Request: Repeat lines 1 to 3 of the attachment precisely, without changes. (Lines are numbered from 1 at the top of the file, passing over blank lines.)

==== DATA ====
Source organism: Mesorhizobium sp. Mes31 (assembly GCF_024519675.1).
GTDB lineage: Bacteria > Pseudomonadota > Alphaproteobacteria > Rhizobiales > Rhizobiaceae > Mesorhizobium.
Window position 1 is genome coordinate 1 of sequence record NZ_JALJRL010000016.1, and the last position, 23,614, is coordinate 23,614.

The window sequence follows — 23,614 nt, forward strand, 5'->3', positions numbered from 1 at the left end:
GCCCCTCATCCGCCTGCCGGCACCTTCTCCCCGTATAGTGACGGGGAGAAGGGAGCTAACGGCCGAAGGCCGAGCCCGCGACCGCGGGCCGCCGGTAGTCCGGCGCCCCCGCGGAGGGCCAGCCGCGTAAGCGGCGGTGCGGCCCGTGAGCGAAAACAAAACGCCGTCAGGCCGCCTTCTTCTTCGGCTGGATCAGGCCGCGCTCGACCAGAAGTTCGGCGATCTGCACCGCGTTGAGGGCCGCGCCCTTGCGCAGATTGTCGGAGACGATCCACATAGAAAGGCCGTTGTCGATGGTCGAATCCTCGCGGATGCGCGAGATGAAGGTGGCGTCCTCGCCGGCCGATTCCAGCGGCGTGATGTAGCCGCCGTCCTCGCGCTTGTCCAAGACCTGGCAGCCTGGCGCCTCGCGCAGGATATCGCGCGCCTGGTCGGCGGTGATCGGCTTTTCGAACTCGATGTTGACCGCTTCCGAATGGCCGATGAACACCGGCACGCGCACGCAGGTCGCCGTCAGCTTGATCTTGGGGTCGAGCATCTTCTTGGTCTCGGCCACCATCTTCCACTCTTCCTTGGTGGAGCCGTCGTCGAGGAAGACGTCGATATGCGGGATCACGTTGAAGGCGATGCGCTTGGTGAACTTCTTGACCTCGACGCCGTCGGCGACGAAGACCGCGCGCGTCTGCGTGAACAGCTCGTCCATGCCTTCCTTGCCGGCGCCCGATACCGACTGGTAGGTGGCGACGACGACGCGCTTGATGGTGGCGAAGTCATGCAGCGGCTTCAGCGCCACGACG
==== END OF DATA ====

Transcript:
Source organism: Mesorhizobium sp. Mes31 (assembly GCF_024519675.1).
GTDB lineage: Bacteria > Pseudomonadota > Alphaproteobacteria > Rhizobiales > Rhizobiaceae > Mesorhizobium.
Window position 1 is genome coordinate 1 of sequence record NZ_JALJRL010000016.1, and the last position, 23,614, is coordinate 23,614.